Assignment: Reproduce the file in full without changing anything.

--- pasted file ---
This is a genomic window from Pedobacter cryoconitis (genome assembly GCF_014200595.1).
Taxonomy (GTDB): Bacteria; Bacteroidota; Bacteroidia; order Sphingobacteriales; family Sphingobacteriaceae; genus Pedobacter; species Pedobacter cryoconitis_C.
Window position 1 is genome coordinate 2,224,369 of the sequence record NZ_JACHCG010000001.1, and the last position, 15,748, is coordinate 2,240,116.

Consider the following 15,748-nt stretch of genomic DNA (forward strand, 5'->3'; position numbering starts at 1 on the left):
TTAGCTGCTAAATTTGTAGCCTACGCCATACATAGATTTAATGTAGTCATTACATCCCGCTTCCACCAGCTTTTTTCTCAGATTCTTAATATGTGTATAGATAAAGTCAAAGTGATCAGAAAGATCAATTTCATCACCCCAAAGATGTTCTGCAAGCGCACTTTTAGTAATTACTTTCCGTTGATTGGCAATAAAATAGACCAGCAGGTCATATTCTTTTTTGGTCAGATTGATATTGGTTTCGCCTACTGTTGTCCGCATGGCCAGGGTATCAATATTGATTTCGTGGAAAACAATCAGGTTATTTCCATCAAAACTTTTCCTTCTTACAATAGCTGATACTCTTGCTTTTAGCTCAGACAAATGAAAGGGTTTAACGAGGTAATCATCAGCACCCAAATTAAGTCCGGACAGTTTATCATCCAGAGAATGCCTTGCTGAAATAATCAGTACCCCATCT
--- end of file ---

This is a genomic window from Pedobacter cryoconitis (genome assembly GCF_014200595.1).
Taxonomy (GTDB): Bacteria; Bacteroidota; Bacteroidia; order Sphingobacteriales; family Sphingobacteriaceae; genus Pedobacter; species Pedobacter cryoconitis_C.
Window position 1 is genome coordinate 2,224,369 of the sequence record NZ_JACHCG010000001.1, and the last position, 15,748, is coordinate 2,240,116.

Consider the following 15,748-nt stretch of genomic DNA (forward strand, 5'->3'; position numbering starts at 1 on the left):
TTAGCTGCTAAATTTGTAGCCTACGCCATACATAGATTTAATGTAGTCATTACATCCCGCTTCCACCAGCTTTTTTCTCAGATTCTTAATATGTGTATAGATAAAGTCAAAGTGATCAGAAAGATCAATTTCATCACCCCAAAGATGTTCTGCAAGCGCACTTTTAGTAATTACTTTCCGTTGATTGGCAATAAAATAGACCAGCAGGTCATATTCTTTTTTGGTCAGATTGATATTGGTTTCGCCTACTGTTGTCCGCATGGCCAGGGTATCAATATTGATTTCGTGGAAAACAATCAGGTTATTTCCATCAAAACTTTTCCTTCTTACAATAGCTGATACTCTTGCTTTTAGCTCAGACAAATGAAAGGGTTTAACGAGGTAATCATCAGCACCCAAATTAAGTCCGGACAGTTTATCATCCAGAGAATGCCTTGCTGAAATAATCAGTACCCCATCT